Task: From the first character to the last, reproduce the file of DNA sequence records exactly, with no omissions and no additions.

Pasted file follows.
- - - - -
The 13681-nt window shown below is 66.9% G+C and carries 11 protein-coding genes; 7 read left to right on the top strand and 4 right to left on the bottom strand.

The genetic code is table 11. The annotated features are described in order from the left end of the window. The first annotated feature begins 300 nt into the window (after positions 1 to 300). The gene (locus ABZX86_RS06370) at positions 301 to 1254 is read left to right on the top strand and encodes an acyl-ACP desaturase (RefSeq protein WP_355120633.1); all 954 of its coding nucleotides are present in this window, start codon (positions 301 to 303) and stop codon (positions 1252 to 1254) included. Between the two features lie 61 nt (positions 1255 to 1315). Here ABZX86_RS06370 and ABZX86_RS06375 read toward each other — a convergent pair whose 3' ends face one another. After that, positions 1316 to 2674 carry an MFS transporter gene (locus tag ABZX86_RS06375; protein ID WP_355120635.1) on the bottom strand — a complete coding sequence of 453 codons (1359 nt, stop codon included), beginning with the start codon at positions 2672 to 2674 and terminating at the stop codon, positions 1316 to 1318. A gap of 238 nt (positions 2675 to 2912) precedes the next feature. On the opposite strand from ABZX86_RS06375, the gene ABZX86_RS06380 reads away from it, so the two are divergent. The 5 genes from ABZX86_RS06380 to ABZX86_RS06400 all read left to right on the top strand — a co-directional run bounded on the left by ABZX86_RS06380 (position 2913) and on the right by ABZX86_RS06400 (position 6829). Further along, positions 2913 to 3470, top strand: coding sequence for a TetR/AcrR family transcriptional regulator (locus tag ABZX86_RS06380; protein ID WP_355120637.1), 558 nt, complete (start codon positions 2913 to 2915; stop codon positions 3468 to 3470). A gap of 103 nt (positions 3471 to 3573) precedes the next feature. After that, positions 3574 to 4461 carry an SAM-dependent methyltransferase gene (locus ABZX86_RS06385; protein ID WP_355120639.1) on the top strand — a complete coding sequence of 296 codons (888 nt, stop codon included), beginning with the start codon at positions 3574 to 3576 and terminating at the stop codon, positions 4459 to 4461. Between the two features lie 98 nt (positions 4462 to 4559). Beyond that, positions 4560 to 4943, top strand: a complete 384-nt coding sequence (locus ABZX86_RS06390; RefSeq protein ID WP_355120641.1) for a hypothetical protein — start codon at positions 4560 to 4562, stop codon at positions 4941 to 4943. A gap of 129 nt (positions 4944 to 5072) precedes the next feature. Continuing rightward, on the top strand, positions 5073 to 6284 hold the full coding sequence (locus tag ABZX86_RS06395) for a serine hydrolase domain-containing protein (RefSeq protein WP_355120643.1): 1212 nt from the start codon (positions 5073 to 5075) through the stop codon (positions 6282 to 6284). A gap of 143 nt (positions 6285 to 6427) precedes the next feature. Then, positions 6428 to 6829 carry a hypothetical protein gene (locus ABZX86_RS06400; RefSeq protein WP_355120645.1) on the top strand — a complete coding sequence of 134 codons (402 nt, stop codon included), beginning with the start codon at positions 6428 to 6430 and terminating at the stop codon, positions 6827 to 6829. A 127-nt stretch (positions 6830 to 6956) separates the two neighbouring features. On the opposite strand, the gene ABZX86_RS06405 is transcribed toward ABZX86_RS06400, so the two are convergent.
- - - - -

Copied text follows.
The 13681-nt window shown below is 66.9% G+C and carries 11 protein-coding genes; 7 read left to right on the top strand and 4 right to left on the bottom strand.

The genetic code is table 11. The annotated features are described in order from the left end of the window. The first annotated feature begins 300 nt into the window (after positions 1 to 300). The gene (locus ABZX86_RS06370) at positions 301 to 1254 is read left to right on the top strand and encodes an acyl-ACP desaturase (RefSeq protein WP_355120633.1); all 954 of its coding nucleotides are present in this window, start codon (positions 301 to 303) and stop codon (positions 1252 to 1254) included. Between the two features lie 61 nt (positions 1255 to 1315). Here ABZX86_RS06370 and ABZX86_RS06375 read toward each other — a convergent pair whose 3' ends face one another. After that, positions 1316 to 2674 carry an MFS transporter gene (locus tag ABZX86_RS06375; protein ID WP_355120635.1) on the bottom strand — a complete coding sequence of 453 codons (1359 nt, stop codon included), beginning with the start codon at positions 2672 to 2674 and terminating at the stop codon, positions 1316 to 1318. A gap of 238 nt (positions 2675 to 2912) precedes the next feature. On the opposite strand from ABZX86_RS06375, the gene ABZX86_RS06380 reads away from it, so the two are divergent. The 5 genes from ABZX86_RS06380 to ABZX86_RS06400 all read left to right on the top strand — a co-directional run bounded on the left by ABZX86_RS06380 (position 2913) and on the right by ABZX86_RS06400 (position 6829). Further along, positions 2913 to 3470, top strand: coding sequence for a TetR/AcrR family transcriptional regulator (locus tag ABZX86_RS06380; protein ID WP_355120637.1), 558 nt, complete (start codon positions 2913 to 2915; stop codon positions 3468 to 3470). A gap of 103 nt (positions 3471 to 3573) precedes the next feature. After that, positions 3574 to 4461 carry an SAM-dependent methyltransferase gene (locus ABZX86_RS06385; protein ID WP_355120639.1) on the top strand — a complete coding sequence of 296 codons (888 nt, stop codon included), beginning with the start codon at positions 3574 to 3576 and terminating at the stop codon, positions 4459 to 4461. Between the two features lie 98 nt (positions 4462 to 4559). Beyond that, positions 4560 to 4943, top strand: a complete 384-nt coding sequence (locus ABZX86_RS06390; RefSeq protein ID WP_355120641.1) for a hypothetical protein — start codon at positions 4560 to 4562, stop codon at positions 4941 to 4943. A gap of 129 nt (positions 4944 to 5072) precedes the next feature. Continuing rightward, on the top strand, positions 5073 to 6284 hold the full coding sequence (locus tag ABZX86_RS06395) for a serine hydrolase domain-containing protein (RefSeq protein WP_355120643.1): 1212 nt from the start codon (positions 5073 to 5075) through the stop codon (positions 6282 to 6284). A gap of 143 nt (positions 6285 to 6427) precedes the next feature. Then, positions 6428 to 6829 carry a hypothetical protein gene (locus ABZX86_RS06400; RefSeq protein WP_355120645.1) on the top strand — a complete coding sequence of 134 codons (402 nt, stop codon included), beginning with the start codon at positions 6428 to 6430 and terminating at the stop codon, positions 6827 to 6829. A 127-nt stretch (positions 6830 to 6956) separates the two neighbouring features. On the opposite strand, the gene ABZX86_RS06405 is transcribed toward ABZX86_RS06400, so the two are convergent.